On Thursday, March 22, 2012 9:51:32 AM UTC5, Stefan Karpinski wrote: This proposal is the result of a rather fruitful discussion with Harlan Harris that started over a beer in person (best way to have them!) on Monday and has continued a bit by email since then. I think it's ripe enough to put out here for some feedback from people.
The basic idea is to have a parametric DataVec{T} type something like this:
na::AbstractVector{Bool}
# inner constructors...
end # outer constructors...
Then a DataFrame type would be an ordered, named bundle of DataVec, which can have different types. Using the trick of indexing into a type to construct "vectors" of that type, we could make this work:
The approach in R has been somewhat different. The easy case is floating point types where NA is simply one specific pattern of the available NaN representations. The integer, factor, etc. NA's are also specific patterns and the overhead in the arithmetic operations is in checking for that pattern. I can understand that it would not be desirable to compromise the performance of arithmetic on vectors in Julia by making this part of the language for all operations on integer types but the proposed scheme adds some overhead in storage and processing even for the floating point case, where NaN values should be handled by the hardware.
Your examples of operations below are not the default in R. In R an NA always propagates so sum, mean, var, etc. of a vector with an NA is NA except when the optional argument na.rm is true (default is false).
I can see the sense in the approach you have outlined but I must admit I still don't feel comfortable with it. It may be best to do some trial implementations and check them out to see if they feel Rlike. To me the ability to handle missing values in computation is important but not the "raison d'etre" of a data frame. An important aspect of data frames that does not seem to be part of this definition is the requirement that all the vectors have the same length so that the data frame can be regarded as a table and indexed like a matrix.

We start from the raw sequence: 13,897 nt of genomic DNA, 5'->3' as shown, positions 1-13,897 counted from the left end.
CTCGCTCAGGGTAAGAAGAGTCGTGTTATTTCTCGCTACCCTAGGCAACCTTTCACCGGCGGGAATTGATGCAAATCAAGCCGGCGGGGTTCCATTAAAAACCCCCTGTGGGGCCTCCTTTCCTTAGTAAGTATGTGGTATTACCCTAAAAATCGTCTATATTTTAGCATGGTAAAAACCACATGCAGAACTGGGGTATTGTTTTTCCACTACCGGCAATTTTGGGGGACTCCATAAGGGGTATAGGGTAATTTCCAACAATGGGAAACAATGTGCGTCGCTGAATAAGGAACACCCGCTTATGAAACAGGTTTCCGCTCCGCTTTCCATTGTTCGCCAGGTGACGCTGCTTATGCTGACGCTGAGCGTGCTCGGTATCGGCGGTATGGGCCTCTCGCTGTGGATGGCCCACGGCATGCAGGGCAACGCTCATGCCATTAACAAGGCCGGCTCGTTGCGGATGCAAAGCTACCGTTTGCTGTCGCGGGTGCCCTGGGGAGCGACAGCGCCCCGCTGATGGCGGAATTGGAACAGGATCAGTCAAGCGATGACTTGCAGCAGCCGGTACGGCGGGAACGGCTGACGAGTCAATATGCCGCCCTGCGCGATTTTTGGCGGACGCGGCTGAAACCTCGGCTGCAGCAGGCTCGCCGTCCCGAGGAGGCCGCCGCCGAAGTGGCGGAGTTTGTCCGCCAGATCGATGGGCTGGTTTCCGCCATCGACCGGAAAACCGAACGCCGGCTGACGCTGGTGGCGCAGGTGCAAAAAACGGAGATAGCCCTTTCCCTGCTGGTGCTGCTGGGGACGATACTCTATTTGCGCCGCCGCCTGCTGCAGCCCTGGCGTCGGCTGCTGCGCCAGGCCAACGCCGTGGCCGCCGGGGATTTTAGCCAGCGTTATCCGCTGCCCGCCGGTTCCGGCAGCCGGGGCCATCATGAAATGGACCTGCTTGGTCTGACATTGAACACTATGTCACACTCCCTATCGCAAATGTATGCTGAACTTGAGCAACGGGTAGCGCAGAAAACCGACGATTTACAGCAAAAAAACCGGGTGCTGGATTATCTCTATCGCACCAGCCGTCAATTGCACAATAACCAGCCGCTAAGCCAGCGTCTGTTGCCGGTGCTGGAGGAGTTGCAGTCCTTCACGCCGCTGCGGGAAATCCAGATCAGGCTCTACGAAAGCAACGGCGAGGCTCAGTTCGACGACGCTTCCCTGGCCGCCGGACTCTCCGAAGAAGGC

Here NA would be defined like this:
This is just like nothing (see src/boot.jl). The implementation of ref(::Type{DataVec}, vals...) would just iterate through all of vals, initializing the data vector and na vector as appropriate and returning the resulting DataVec object. That's a nice pleasant literal syntax for data vectors.
To implement parallel elementwise data operations on data vectors, one would do something like this:
./(v::DataVec, w::DataVec) = DataVec(v.data ./ w.data, v.na  w.na)
That way NA is poisonous: if either value in such an operation is NA, the corresponding result value is NA.
For aggregating operations, like sum, mean, var, etc. you would write the underlying operation to ignore NA values. Something like this:
sum(v::DataVector) = sum(v.data[!v.na])
mean(v::DataVector) = mean(v.data[!v.na]) var(v::DataVector) = var(v.data[!v.na])
except the real implementations may want to avoid creating a temporary subarray for this computation. One thing to point out is what happens where there are no nonNA values for something like mean: the answer is NaN. this just falls out of the definition of mean. NA and NaN are not the same thing, NaN is the correct answer here. The same thing would happen for var when there aren't at least two nonNA values. Sum will automatically return zero of the correct underlying data type when there are no nonNA values.
One question is what to return when getting a single value from a data vector. I think this is simple:
ref{T}(v::DataVector{T}, i::Int) = v.na[i] ? NA : v.data[i]
This has a return type signature of Union(NAType,T), which is a bit unfortunate, but probably just fine — you shouldn't be writing big computations on data frames this way; you should use the underlying data and na vectors instead. Of course, you can write naïve code that works, but it will be slower.
As I said at the outset, a DataFrame would then just be an ordered, named bundle of DataVec objects of heterogeneous type.
So, RFC: what do the pro R users here think of this? Does this seem sensible? Does it satisfy what they need? There are a few reasons I like it: